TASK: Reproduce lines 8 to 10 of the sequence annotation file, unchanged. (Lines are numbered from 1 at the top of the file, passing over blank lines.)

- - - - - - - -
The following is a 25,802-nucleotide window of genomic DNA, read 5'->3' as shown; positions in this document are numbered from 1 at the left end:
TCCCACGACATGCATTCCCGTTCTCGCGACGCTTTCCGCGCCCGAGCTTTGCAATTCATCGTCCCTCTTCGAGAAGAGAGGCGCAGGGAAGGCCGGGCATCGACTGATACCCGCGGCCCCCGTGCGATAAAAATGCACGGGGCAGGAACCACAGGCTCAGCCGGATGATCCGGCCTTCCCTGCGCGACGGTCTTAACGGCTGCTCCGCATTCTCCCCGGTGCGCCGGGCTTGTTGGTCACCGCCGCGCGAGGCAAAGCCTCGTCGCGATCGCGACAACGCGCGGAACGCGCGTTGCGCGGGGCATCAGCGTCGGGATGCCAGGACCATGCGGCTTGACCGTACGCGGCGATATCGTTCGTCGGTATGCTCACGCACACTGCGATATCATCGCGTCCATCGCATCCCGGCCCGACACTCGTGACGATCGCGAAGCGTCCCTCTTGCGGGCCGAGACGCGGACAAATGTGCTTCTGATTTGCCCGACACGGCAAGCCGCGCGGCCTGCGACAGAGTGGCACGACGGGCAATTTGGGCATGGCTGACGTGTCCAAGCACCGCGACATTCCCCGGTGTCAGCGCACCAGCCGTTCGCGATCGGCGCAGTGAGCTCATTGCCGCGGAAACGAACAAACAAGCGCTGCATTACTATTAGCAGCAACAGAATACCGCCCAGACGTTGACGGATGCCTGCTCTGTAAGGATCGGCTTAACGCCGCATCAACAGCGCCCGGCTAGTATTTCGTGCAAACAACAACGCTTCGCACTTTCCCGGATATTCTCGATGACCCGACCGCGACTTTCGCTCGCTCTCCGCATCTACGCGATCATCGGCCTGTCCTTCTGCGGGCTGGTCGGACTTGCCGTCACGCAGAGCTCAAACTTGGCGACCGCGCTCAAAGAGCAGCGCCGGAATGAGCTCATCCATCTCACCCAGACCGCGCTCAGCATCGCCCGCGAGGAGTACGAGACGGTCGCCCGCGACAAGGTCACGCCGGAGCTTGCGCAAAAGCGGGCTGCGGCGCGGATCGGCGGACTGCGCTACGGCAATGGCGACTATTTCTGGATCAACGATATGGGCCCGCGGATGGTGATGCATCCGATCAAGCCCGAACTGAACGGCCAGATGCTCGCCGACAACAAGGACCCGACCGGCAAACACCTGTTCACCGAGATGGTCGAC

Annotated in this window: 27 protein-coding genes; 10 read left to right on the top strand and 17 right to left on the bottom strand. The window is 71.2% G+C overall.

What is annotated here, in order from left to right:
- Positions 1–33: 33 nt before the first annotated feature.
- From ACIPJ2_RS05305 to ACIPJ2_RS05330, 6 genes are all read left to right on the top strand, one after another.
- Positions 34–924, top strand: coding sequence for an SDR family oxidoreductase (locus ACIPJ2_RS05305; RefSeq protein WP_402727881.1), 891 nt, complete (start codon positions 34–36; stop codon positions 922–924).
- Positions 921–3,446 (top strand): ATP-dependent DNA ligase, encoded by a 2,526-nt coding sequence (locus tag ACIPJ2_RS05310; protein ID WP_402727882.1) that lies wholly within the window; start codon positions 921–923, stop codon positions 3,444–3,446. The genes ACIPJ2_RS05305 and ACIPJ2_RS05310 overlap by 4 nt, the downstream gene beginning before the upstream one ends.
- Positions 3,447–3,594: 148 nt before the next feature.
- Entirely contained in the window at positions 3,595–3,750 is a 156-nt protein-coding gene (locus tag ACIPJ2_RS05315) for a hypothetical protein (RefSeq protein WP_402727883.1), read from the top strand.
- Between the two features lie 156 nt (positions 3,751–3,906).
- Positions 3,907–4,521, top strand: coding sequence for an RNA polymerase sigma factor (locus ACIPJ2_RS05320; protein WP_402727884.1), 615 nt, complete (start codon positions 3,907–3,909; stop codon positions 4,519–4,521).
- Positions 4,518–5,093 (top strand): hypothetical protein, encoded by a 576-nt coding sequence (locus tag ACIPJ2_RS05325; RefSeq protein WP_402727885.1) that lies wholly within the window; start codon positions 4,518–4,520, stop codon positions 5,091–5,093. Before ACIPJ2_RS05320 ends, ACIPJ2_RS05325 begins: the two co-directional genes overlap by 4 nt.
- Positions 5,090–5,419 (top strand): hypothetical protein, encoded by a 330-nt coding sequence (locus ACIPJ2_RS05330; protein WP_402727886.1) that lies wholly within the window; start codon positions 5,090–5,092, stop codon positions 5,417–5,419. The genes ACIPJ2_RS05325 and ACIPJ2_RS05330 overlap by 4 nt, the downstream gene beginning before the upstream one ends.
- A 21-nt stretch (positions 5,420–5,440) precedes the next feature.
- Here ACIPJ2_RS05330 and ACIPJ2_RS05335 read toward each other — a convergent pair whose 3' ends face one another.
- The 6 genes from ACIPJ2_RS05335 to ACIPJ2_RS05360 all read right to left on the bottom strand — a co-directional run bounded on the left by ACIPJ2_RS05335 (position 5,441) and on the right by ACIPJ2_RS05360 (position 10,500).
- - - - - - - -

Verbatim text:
- Positions 921–3,446 (top strand): ATP-dependent DNA ligase, encoded by a 2,526-nt coding sequence (locus tag ACIPJ2_RS05310; protein ID WP_402727882.1) that lies wholly within the window; start codon positions 921–923, stop codon positions 3,444–3,446. The genes ACIPJ2_RS05305 and ACIPJ2_RS05310 overlap by 4 nt, the downstream gene beginning before the upstream one ends.
- Positions 3,447–3,594: 148 nt before the next feature.
- Entirely contained in the window at positions 3,595–3,750 is a 156-nt protein-coding gene (locus tag ACIPJ2_RS05315) for a hypothetical protein (RefSeq protein WP_402727883.1), read from the top strand.